The House of Representatives has passed H.R. 3309 (the Innovation Act). This bill would make dramatic changes to patent enforcement and defense law.
The bill raises the stakes in patent infringement litigation by changing the traditional rule that attorney’s fees and costs are not awarded to a prevailing party “unless the court finds that the position and conduct of the non-prevailing party or parties were reasonably justified in law and fact.” If the losing party cannot pay, interested third-parties such as patent assignees or licensees can be forced to pay the winner’s attorneys’ fees. There is an exception for law firms who are enforcing patents on a contingent fee basis. So this rare option may become extinct.
The bill also delays full discovery until claim construction has occurred. This would delay most cases. Claim construction in Markman hearings has long been considered the first battleground in patent enforcement litigation.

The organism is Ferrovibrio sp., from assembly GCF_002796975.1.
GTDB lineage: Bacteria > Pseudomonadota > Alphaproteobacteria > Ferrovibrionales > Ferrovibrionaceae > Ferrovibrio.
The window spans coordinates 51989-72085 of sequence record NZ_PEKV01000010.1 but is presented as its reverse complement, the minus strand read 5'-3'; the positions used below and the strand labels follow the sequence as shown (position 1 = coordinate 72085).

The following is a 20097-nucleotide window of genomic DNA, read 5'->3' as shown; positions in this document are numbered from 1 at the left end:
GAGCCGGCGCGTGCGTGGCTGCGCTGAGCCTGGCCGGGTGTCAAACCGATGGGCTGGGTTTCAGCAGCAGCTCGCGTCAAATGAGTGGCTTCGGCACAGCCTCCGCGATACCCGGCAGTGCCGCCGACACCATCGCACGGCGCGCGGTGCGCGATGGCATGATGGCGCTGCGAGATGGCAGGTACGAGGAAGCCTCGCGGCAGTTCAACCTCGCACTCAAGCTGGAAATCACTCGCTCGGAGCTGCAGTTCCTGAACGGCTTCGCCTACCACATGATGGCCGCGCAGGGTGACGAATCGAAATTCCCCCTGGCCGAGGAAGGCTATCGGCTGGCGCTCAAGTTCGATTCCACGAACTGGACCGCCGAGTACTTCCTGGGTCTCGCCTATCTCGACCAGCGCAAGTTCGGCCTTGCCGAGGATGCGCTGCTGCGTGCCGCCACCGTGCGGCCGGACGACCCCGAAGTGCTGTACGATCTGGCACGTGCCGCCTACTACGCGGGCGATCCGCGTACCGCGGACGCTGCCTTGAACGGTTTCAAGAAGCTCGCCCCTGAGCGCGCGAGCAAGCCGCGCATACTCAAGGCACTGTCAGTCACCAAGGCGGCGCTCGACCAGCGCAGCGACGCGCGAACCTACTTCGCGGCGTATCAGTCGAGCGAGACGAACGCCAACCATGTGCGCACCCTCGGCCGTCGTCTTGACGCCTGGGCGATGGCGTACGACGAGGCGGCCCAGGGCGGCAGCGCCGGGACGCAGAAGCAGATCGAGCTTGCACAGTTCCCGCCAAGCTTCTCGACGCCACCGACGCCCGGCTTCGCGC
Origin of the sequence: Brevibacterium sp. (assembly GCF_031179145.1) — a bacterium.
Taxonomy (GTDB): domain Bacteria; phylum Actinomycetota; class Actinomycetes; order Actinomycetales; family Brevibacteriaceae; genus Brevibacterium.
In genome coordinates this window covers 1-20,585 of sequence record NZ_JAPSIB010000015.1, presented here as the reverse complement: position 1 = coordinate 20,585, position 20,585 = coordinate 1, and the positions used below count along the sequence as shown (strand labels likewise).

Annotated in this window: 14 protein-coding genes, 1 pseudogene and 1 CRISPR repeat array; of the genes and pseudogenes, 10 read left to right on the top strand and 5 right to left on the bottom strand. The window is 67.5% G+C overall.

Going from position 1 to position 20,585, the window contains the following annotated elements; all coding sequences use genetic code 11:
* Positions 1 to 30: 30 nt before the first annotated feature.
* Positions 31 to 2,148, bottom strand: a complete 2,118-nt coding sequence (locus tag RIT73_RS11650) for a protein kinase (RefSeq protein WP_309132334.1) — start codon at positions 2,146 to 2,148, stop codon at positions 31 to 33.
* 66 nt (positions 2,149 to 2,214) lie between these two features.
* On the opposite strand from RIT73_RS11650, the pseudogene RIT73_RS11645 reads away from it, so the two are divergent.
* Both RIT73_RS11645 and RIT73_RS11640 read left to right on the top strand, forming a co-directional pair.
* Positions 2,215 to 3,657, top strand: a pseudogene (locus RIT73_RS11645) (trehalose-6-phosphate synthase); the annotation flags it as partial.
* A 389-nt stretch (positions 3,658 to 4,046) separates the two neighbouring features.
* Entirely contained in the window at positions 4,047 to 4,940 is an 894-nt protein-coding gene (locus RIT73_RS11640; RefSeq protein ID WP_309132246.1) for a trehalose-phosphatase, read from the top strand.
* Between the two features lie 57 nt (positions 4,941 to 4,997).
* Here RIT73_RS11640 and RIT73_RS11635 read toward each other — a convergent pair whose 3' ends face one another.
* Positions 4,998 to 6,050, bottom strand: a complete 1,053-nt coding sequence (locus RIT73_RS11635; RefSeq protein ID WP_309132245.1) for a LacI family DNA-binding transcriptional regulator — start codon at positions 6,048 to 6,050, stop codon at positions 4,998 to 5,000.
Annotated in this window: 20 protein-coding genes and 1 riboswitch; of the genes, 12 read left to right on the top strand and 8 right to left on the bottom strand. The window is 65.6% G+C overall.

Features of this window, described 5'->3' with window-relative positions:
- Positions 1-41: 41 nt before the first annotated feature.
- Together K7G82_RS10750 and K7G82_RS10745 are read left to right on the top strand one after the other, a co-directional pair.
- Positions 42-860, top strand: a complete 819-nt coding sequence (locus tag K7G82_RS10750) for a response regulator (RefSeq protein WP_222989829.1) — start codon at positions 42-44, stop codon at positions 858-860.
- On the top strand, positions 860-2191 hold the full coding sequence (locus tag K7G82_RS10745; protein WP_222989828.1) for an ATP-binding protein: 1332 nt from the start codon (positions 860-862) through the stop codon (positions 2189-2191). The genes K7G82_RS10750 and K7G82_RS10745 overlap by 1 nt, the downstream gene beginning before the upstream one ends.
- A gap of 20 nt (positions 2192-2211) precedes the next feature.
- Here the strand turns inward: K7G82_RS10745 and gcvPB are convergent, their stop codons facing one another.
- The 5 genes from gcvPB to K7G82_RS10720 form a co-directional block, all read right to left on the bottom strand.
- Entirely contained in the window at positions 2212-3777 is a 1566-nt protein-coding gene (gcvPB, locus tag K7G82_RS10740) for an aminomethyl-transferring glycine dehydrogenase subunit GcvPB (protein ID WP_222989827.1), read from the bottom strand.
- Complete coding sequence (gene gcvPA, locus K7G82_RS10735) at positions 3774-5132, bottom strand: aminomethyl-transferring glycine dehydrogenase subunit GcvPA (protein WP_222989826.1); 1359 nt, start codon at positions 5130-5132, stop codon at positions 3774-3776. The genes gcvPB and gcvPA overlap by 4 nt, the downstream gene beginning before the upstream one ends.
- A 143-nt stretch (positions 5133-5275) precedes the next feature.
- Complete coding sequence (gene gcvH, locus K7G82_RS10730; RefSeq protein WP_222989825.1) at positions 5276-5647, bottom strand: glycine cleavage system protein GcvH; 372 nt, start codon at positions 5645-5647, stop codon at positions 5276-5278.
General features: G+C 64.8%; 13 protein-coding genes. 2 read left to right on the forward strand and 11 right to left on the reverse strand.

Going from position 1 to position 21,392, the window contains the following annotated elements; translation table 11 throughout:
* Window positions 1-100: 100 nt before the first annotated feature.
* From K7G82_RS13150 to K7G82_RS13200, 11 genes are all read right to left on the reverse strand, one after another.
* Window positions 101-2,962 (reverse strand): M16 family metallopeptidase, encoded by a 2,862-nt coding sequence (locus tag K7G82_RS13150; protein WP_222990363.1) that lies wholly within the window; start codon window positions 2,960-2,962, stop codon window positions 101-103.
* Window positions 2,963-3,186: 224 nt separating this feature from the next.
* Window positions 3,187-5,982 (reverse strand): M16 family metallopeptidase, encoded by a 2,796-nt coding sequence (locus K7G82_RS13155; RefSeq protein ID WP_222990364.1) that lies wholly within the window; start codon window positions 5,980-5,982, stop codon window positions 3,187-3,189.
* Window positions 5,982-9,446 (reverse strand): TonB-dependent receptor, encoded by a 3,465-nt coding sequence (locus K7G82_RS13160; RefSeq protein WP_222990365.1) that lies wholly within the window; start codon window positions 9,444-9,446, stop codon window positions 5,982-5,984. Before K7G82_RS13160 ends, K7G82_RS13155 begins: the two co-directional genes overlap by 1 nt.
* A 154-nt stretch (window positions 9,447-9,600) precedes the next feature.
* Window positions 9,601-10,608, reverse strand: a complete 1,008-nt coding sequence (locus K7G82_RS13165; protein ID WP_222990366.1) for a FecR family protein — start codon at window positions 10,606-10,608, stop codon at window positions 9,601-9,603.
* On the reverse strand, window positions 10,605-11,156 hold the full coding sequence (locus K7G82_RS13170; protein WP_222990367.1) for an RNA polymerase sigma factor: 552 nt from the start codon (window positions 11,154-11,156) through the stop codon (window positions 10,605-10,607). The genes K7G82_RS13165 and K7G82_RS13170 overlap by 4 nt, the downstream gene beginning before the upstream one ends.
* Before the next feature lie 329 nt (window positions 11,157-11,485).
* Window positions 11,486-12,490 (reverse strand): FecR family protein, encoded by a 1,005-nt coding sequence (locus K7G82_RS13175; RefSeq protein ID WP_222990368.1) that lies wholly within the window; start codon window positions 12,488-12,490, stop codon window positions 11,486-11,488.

Pleading requirements would be high for patent cases. A complaint, counterclaim or cross claim for patent infringement will be “a clear and concise statement of where each element of each [asserted claim] is found in the accused instrumentality; and with detailed specificity, how each [asserted] claim is met by the accused instrumentality.” The up-front work is higher, potentially increasing patent litigation costs in the early stages. However, most good litigators would have done this work before commencing suit so this may not be a game changer. The impact will most likely only be to patent trolls or non-practicing entities litigation “by the numbers” – biggest return at lowest cost.
We’ll be watching this bill and if it becomes law, how it impacts the world of patent enforcement.